A bright student is lynched on fabricated blasphemy charge

Mashal Khan was brutally lynched by a mob of his fellow students at Abdul Wali Khan University in Mardan in 2017. He was accused of insulting the Muslim faith during a heated debate over religion with his fellow students. Later, a court ruled the charge was fabricated and baseless. On April 13, 2017, a rumor raced through the university campus that Mashaal had insulted religion. As the rumor took off, students burning with rage broke into his hostel room and hauled him out in the open. A video of the lynching circulated on social media showed Mashaal being beaten, stepped on, and shot at pointblank. The mob keeps assaulting his lifeless body even after he dies.

Later, when his body was taken to his hometown of Swabi for burial, many of his neighbors avoided the last rites because of his alleged crime. The prayer leader also refused to lead the funeral prayer of Mashaal. So his family had to request a technician to do the job.

Student stabs his professor for “un-Islamic” welcome reception

The latest victim of the educated extremist was Prof. Khalid Hameed who was stabbed in the head and killed in his university office by a 5th-semester bachelor student on March 20, 2019. Hameed was the head of the English department at Sadiq Egerton College in Bahawalpur. According to media reports, Prof. Hameed had arranged a gender-mix welcome reception for new students. The culprit viewed the ‘welcome party’ as un-Islamic and obscene. Following his arrest by the police, the student said, “He (the professor) used to bark a lot against Islam. He would say a lot of things against Islam every day. It is good that he is now dead. I’m content and thanks to Allah that the professor is dead now.” Initial investigation by the police indicates the culprit has no links to any religious or militant organization.

Students invoke blasphemy and put professor behind bars

Prof. Junaid Hafeez was arrested on March 13, 2013 for allegedly committing blasphemy. The charge was based on alleged comments posted on a facebook page, which Hafeez denies. Rashid Rehman, a lawyer and human rights activist, who defended Hafeez against the charges was shot dead in his office in Multan. A Fulbright scholar, Hafeez was a visiting faculty at the department of English literature at the Bahauddin Zakariya University of Multan. The accusation of blasphemy was made by some of Hafeez’s own students who belonged to Islami Jamiat Tulba (IJT) of the Jamaat Islami. They circulated a pamphlet at the campus, accusing Hafeez of administering a facebook page where blasphemous material was allegedly posted. The pamphlet incited a mob of violent students demanding action against the professor.

The university administration was the first to respond by terminating Hafeez’s teaching contract. Some media reports claim Hafeez was framed in the case in order to elbow him out as a candidate for the permanent faculty position at the university. With strong academic credentials, Hafeez was the favorite candidate for the position. So, most probably blasphemy was invoked to hunt him down for good. He has been languishing in prison since 2013 while his case has been transferring from one court to the other without end. And his trial goes on.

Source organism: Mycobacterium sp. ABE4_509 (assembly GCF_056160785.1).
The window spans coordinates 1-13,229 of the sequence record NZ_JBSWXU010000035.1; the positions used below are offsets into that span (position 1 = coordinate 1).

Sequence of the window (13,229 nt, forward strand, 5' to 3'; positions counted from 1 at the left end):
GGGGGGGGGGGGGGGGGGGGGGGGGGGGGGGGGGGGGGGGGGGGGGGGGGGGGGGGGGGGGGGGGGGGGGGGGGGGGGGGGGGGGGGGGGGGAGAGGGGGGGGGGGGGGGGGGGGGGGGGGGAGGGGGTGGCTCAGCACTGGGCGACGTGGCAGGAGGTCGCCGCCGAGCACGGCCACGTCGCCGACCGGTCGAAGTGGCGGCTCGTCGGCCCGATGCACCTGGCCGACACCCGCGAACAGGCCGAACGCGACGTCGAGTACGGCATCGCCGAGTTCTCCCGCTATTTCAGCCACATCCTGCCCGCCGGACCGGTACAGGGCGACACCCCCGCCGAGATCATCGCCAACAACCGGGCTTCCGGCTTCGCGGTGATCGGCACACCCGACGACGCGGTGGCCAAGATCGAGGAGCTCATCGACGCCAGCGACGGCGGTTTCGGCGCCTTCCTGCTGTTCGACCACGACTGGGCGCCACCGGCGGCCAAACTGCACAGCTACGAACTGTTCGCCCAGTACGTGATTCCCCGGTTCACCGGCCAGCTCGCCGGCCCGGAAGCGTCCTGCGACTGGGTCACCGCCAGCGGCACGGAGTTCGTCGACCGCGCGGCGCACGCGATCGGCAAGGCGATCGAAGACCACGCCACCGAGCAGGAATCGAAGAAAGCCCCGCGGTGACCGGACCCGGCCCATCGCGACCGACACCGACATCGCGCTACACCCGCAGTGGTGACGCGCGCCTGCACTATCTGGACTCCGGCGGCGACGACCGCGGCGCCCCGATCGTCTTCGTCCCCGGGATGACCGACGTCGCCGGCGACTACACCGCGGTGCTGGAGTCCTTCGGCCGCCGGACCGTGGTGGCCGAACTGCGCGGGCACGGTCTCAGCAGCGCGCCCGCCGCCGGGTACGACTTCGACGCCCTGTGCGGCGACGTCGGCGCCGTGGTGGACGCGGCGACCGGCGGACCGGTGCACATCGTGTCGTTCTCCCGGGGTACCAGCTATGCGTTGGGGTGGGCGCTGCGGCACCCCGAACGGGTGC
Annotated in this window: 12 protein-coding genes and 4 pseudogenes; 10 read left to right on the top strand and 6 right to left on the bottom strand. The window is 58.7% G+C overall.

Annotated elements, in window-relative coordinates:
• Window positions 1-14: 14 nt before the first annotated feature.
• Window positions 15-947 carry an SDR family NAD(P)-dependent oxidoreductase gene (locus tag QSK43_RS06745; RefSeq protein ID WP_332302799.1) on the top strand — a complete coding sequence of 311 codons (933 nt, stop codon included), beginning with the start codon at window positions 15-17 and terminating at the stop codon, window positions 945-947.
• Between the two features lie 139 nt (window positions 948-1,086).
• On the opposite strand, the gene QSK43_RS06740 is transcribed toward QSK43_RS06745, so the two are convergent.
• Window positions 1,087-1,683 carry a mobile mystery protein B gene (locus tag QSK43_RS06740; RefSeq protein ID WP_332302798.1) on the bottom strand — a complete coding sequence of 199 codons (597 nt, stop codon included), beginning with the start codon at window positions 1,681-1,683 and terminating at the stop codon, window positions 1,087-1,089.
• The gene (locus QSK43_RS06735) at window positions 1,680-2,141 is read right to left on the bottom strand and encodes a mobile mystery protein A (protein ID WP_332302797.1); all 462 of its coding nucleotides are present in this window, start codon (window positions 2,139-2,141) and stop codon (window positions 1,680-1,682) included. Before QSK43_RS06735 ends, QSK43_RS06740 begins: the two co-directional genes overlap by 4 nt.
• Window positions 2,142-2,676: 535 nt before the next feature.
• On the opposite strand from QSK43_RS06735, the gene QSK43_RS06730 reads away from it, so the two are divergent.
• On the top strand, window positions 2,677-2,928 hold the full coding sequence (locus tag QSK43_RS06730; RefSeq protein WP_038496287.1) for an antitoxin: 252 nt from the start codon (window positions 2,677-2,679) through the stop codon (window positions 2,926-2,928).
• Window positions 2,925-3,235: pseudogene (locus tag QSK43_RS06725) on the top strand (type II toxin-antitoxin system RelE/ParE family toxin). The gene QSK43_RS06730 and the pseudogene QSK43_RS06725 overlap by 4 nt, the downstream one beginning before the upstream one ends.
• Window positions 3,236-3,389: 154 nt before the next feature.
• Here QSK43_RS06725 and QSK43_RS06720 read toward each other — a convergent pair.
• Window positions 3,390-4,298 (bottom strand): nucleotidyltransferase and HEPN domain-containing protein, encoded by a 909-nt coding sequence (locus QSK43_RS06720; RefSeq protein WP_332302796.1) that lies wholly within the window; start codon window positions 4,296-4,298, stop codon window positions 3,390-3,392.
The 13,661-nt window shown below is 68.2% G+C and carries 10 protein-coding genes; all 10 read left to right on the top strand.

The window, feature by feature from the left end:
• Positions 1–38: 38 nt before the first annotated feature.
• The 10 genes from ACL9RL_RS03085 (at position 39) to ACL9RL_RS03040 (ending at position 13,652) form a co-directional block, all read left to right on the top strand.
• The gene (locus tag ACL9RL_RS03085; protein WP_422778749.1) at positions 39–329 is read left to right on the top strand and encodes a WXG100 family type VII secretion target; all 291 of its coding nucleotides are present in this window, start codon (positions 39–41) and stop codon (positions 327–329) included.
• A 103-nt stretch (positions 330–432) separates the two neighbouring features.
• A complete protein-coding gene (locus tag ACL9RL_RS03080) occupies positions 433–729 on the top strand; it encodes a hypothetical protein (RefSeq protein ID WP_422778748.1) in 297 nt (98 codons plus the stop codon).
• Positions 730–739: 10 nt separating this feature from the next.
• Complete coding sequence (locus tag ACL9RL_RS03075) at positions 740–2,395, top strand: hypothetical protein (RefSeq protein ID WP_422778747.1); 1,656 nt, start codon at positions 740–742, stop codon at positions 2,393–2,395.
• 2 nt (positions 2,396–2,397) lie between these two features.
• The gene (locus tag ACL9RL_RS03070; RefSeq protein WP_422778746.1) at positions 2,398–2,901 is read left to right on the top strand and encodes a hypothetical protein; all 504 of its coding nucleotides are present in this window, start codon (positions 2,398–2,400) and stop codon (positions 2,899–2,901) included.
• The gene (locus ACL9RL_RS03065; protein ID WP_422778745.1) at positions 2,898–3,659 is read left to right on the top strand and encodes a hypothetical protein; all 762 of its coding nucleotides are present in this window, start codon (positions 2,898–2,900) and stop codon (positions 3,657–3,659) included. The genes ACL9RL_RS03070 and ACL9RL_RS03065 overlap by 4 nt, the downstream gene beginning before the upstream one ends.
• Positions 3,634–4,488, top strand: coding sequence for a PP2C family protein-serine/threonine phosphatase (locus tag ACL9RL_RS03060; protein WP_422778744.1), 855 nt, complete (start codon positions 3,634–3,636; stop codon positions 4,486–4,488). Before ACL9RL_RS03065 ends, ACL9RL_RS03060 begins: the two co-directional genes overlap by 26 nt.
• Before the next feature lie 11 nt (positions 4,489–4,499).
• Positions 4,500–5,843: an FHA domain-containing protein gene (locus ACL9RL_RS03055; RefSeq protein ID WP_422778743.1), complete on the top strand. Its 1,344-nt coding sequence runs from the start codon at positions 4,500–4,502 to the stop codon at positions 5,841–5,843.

Are universities on an Islamization drive?

In recent years, many universities have apparently gone on what some view as an Islamization drive by implementing measures that seek to redefine how the male and female students dress up and interact with each other on campuses. For instance, just earlier this year, Bahria University Islamabad directed the male and female students to keep a minimum distance of 6 inches while sitting or standing together. It also barred female students from wearing jeans, tights, and trousers, and warned to slap a fine of rupees 5000 on the violators. In addition, it also segregated the university cafeterias on gender basis, restricting the female students to only one of the four cafeterias.

Justifying the measure, Bahria University spokesperson Mahwish Kamran said the move aimed at making the students follow the cultural norms of the Islamic Republic of Pakistan. Likewise, in 2018, the International Islamic University (IIU) Islamabad prohibited female students from wearing tights, sleeveless shirts, and high heels and made head-scarf mandatory for all female students. It similarly warned of strict disciplinary action in case of non-compliance.

Other universities that launched similar campaigns to regulate the interaction and attire of students on religious lines include IBA, Iqra University, NUST, UET, Isra University, Karachi University, Punjab University, and Quaid Azam University. With acts of violent extremism on campuses and moral policing by university administrations growing proportionately, a need is felt for a thorough study to ascertain if there is a relationship between the two. The universities are the intellectual powerhouses of a country where future leaders in all fields are produced. The government might be needing to invest in studies to understand the phenomena of violent extremism at the universities so that appropriate measures could be taken to contain the spread of radicalism and intolerance in educational institutions.